This comes from my privacy training years ago. Information about a person belongs to them. They have a right to direct how and where it is to be used. This leads to interesting conundrums. If I write about Mrs. Jones, what I write belongs to her.

    There are specific exceptions, for instance, calls to a child abuse hotline, where disclosure would compromise the reporter. Those are kept confidential.

    People have a general sense of privacy in e-mail exchanges. (We won't even get in to how many copies of that e-mail exist, forever, in backups and cyberspace.)

    We passed an important milestone last year. There is now more information about us in cyberspace than we can generate in a lifetime. I'm blaming photos and sound clips.

  • Mad Sweeney
    Mad Sweeney

    Great insights so far. Any contrary opinions?

    Also, don't forget the "why?" part of the discussion.

  • sd-7

    Well, I believe it was Gene Hackman who said in 'Enemy of the State', "The only privacy you have is the inside of your head." Anything you say, write, post, or text, can potentially be recorded or copied by someone else and made public. That's always a possibility. It's just a matter of who cares enough to bother.

    Like say, if Mrs. sd-7 were to discover my identity and read all of my posts, that would suck. I would expect to be set on fire shortly thereafter. Which is why it's a bad idea to um, put stuff in writing. It's something I still do because, well, I write about lots of stuff in my journal anyway. I think it depends on the circumstances. If you put in writing something abusive, inflammatory, or something that could be construed as harassment, then you lose your privacy because you're not behaving ethically. You keep your privacy so long as you don't break the law. But if you write it or say it to someone else, then it's not truly private anymore. It's sitting with them and they can take it and use it as they wish. I'm not saying that's morally right. But it's how it is.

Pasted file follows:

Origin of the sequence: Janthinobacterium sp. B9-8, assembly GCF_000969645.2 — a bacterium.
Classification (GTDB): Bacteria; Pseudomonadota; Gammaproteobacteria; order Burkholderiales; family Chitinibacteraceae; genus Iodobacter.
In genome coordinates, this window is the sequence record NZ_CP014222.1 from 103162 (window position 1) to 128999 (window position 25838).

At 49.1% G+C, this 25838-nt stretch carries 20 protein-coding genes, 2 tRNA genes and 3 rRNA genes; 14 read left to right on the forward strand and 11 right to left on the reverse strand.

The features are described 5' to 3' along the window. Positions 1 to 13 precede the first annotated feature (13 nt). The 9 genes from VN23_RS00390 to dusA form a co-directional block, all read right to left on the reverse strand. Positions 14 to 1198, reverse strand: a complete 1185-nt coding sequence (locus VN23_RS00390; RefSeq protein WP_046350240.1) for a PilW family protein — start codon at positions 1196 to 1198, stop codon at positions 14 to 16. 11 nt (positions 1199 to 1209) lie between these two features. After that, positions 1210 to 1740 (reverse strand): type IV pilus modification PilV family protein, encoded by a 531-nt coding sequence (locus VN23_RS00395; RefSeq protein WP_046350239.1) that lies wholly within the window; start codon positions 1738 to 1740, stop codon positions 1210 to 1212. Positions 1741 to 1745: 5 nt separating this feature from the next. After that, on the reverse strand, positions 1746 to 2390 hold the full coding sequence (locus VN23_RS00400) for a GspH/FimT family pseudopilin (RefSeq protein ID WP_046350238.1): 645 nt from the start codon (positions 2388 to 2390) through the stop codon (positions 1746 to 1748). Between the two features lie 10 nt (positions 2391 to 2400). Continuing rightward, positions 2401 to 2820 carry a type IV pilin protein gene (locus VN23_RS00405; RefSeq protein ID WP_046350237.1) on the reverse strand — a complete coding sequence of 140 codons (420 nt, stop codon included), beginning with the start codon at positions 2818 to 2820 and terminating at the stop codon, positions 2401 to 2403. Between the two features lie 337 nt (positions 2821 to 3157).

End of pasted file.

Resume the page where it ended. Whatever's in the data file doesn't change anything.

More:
If you want to keep it private, then don't say it to anyone else.


  • jgnat

    Privacy is a bigger deal in Europe, and is a right. It comes from the aftermath of Nazi and communist occupation. Governments are specifically restricted on what sorts of information they can collect on people.

    Technology makes it easier, but that does not make it right.

    We expect privacy in our homes. In a recent Scientific American magazine (March 2011), there's an article on the latest technology in megapixel images, "..a landscape gigapixel image of a city could be scrutinized to see into the windows of homes. 'Still, if you were to go to your window, someone in another nearby building or on the street would be able to see you. That's why they make shades...'"

  • tracylee

    LOL, I live in an apartment building with paper thin walls. I don't think I even really know what privacy is. I can hear my next door neighbor take a dump, have sex with (hopefully) his wife, and I know what TV shows and music everyone in my building listens to. I never assume anything I do is private. Of course, I'm used to not having ANY privacy at all, since I was a born-in JW LOL! If it wasn't my own mom and siblings spying on me and digging through my stuff, it was my so-called "friends" or the Elders. Only my thoughts are private.

  • jamiebowers
    Like say, if Mrs. sd-7 were to discover my identity and read all of my posts, that would suck. I would expect to be set on fire shortly thereafter.

    SD-7, I couldn't let that go without an LOL!